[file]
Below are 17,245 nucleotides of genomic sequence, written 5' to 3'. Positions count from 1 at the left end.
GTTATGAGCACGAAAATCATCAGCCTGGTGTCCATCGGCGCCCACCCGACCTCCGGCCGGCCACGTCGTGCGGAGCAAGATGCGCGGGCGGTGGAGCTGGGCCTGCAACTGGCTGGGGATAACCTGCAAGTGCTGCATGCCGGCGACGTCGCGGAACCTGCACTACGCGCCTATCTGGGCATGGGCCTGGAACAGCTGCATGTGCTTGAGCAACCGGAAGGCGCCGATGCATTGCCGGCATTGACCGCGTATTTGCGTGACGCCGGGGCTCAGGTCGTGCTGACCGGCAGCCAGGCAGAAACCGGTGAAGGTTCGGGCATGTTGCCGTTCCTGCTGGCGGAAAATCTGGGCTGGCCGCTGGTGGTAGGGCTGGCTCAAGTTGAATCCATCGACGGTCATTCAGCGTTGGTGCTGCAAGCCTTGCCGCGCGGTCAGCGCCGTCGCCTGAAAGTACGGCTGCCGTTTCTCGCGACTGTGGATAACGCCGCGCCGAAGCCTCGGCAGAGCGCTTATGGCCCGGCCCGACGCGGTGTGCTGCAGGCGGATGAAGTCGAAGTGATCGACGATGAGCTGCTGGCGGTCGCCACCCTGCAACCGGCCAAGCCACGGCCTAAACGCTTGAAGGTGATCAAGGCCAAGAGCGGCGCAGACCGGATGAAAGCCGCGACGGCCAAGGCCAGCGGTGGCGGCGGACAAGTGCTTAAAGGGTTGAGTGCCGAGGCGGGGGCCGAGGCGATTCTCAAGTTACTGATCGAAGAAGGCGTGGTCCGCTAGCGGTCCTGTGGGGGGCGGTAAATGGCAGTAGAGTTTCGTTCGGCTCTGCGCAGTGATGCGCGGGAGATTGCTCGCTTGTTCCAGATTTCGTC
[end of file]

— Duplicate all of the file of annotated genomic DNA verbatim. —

Below are 17,245 nucleotides of genomic sequence, written 5' to 3'. Positions count from 1 at the left end.
GTTATGAGCACGAAAATCATCAGCCTGGTGTCCATCGGCGCCCACCCGACCTCCGGCCGGCCACGTCGTGCGGAGCAAGATGCGCGGGCGGTGGAGCTGGGCCTGCAACTGGCTGGGGATAACCTGCAAGTGCTGCATGCCGGCGACGTCGCGGAACCTGCACTACGCGCCTATCTGGGCATGGGCCTGGAACAGCTGCATGTGCTTGAGCAACCGGAAGGCGCCGATGCATTGCCGGCATTGACCGCGTATTTGCGTGACGCCGGGGCTCAGGTCGTGCTGACCGGCAGCCAGGCAGAAACCGGTGAAGGTTCGGGCATGTTGCCGTTCCTGCTGGCGGAAAATCTGGGCTGGCCGCTGGTGGTAGGGCTGGCTCAAGTTGAATCCATCGACGGTCATTCAGCGTTGGTGCTGCAAGCCTTGCCGCGCGGTCAGCGCCGTCGCCTGAAAGTACGGCTGCCGTTTCTCGCGACTGTGGATAACGCCGCGCCGAAGCCTCGGCAGAGCGCTTATGGCCCGGCCCGACGCGGTGTGCTGCAGGCGGATGAAGTCGAAGTGATCGACGATGAGCTGCTGGCGGTCGCCACCCTGCAACCGGCCAAGCCACGGCCTAAACGCTTGAAGGTGATCAAGGCCAAGAGCGGCGCAGACCGGATGAAAGCCGCGACGGCCAAGGCCAGCGGTGGCGGCGGACAAGTGCTTAAAGGGTTGAGTGCCGAGGCGGGGGCCGAGGCGATTCTCAAGTTACTGATCGAAGAAGGCGTGGTCCGCTAGCGGTCCTGTGGGGGGCGGTAAATGGCAGTAGAGTTTCGTTCGGCTCTGCGCAGTGATGCGCGGGAGATTGCTCGCTTGTTCCAGATTTCGTC